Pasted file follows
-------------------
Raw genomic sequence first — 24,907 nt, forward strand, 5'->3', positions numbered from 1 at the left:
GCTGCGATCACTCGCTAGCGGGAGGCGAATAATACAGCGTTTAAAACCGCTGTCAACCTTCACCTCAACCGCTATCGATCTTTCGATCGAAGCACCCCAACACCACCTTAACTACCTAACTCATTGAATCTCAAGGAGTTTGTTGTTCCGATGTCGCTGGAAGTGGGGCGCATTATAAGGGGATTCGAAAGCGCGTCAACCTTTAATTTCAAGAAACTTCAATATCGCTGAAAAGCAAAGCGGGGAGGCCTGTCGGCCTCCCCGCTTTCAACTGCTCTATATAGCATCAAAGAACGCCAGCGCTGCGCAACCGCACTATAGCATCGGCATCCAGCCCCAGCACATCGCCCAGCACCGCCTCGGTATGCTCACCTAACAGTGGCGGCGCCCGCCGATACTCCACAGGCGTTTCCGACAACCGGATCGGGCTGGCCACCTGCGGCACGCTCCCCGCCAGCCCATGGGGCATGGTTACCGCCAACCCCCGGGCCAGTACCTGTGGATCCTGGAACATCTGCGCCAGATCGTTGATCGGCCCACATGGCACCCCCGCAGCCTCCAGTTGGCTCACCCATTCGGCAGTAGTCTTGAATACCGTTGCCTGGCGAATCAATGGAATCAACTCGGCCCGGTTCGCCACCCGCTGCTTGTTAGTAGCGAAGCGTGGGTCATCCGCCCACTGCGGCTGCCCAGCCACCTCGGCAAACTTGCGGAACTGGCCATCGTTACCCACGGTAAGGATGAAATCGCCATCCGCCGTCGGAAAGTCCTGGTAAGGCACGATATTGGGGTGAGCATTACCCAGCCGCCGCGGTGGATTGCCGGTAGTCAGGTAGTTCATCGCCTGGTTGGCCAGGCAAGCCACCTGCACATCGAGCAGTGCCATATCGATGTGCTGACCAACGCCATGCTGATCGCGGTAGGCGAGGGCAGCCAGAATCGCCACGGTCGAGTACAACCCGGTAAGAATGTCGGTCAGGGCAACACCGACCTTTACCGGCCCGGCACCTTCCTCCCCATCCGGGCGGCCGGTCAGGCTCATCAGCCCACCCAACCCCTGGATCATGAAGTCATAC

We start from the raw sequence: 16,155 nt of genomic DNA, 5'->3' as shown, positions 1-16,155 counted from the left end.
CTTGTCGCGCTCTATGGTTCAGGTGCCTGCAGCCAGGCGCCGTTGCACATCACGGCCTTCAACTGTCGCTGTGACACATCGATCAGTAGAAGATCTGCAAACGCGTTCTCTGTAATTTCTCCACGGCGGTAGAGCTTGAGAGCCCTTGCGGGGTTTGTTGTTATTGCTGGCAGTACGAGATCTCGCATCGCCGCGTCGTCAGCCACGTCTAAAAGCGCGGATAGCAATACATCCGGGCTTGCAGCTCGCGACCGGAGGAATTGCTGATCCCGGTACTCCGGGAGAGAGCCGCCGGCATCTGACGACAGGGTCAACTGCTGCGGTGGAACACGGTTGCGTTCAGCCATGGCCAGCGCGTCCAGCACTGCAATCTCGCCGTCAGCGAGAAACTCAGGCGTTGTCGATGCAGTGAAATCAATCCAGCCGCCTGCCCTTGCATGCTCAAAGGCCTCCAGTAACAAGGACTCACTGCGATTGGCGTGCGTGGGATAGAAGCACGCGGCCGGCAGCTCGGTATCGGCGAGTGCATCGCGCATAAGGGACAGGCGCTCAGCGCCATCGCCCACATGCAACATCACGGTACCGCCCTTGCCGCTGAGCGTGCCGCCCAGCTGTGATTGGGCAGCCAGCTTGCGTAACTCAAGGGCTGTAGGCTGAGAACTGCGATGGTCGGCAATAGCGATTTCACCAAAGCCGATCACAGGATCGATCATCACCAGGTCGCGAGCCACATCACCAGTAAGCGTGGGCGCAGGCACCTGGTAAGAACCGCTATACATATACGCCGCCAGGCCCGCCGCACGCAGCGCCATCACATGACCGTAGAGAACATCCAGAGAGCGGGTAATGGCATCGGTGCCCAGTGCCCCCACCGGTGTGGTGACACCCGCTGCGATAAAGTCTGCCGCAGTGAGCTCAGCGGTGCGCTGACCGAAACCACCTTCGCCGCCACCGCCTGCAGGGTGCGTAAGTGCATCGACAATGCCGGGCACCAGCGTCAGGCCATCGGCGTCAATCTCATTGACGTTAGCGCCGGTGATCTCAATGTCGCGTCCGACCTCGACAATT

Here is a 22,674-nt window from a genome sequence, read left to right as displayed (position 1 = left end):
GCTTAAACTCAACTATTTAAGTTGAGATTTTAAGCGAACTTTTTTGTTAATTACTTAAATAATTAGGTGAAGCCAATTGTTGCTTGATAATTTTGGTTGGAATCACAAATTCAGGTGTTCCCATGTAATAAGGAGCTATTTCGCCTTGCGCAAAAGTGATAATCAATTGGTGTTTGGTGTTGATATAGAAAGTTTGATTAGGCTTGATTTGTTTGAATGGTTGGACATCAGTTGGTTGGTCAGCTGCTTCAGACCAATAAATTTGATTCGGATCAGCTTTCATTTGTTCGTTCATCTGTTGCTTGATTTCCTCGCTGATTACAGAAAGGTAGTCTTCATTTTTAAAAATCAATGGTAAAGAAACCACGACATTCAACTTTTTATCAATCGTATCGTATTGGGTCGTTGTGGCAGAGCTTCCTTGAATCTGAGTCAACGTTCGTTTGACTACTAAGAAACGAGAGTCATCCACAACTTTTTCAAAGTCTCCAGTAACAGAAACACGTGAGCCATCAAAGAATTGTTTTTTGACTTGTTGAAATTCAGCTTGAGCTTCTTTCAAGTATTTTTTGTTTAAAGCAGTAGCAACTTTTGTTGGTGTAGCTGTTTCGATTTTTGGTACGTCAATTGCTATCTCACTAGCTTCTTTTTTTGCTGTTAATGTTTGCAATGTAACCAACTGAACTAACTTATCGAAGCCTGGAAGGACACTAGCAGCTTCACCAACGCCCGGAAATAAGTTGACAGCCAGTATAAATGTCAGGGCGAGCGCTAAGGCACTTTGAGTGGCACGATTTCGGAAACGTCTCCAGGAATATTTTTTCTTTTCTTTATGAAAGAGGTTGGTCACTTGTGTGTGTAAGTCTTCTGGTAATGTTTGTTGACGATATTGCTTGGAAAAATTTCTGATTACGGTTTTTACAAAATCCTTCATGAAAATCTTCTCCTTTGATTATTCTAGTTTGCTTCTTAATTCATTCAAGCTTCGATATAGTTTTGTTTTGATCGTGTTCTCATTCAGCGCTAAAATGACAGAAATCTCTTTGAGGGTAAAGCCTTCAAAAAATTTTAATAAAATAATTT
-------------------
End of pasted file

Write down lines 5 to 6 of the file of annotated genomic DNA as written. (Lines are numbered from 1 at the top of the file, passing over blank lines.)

Here is a 22,674-nt window from a genome sequence, read left to right as displayed (position 1 = left end):
GCTTAAACTCAACTATTTAAGTTGAGATTTTAAGCGAACTTTTTTGTTAATTACTTAAATAATTAGGTGAAGCCAATTGTTGCTTGATAATTTTGGTTGGAATCACAAATTCAGGTGTTCCCATGTAATAAGGAGCTATTTCGCCTTGCGCAAAAGTGATAATCAATTGGTGTTTGGTGTTGATATAGAAAGTTTGATTAGGCTTGATTTGTTTGAATGGTTGGACATCAGTTGGTTGGTCAGCTGCTTCAGACCAATAAATTTGATTCGGATCAGCTTTCATTTGTTCGTTCATCTGTTGCTTGATTTCCTCGCTGATTACAGAAAGGTAGTCTTCATTTTTAAAAATCAATGGTAAAGAAACCACGACATTCAACTTTTTATCAATCGTATCGTATTGGGTCGTTGTGGCAGAGCTTCCTTGAATCTGAGTCAACGTTCGTTTGACTACTAAGAAACGAGAGTCATCCACAACTTTTTCAAAGTCTCCAGTAACAGAAACACGTGAGCCATCAAAGAATTGTTTTTTGACTTGTTGAAATTCAGCTTGAGCTTCTTTCAAGTATTTTTTGTTTAAAGCAGTAGCAACTTTTGTTGGTGTAGCTGTTTCGATTTTTGGTACGTCAATTGCTATCTCACTAGCTTCTTTTTTTGCTGTTAATGTTTGCAATGTAACCAACTGAACTAACTTATCGAAGCCTGGAAGGACACTAGCAGCTTCACCAACGCCCGGAAATAAGTTGACAGCCAGTATAAATGTCAGGGCGAGCGCTAAGGCACTTTGAGTGGCACGATTTCGGAAACGTCTCCAGGAATATTTTTTCTTTTCTTTATGAAAGAGGTTGGTCACTTGTGTGTGTAAGTCTTCTGGTAATGTTTGTTGACGATATTGCTTGGAAAAATTTCTGATTACGGTTTTTACAAAATCCTTCATGAAAATCTTCTCCTTTGATTATTCTAGTTTGCTTCTTAATTCATTCAAGCTTCGATATAGTTTTGTTTTGATCGTGTTCTCATTCAGCGCTAAAATGACAGAAATCTCTTTGAGGGTAAAGCCTTCAAAAAATTTTAATAAAATAATTT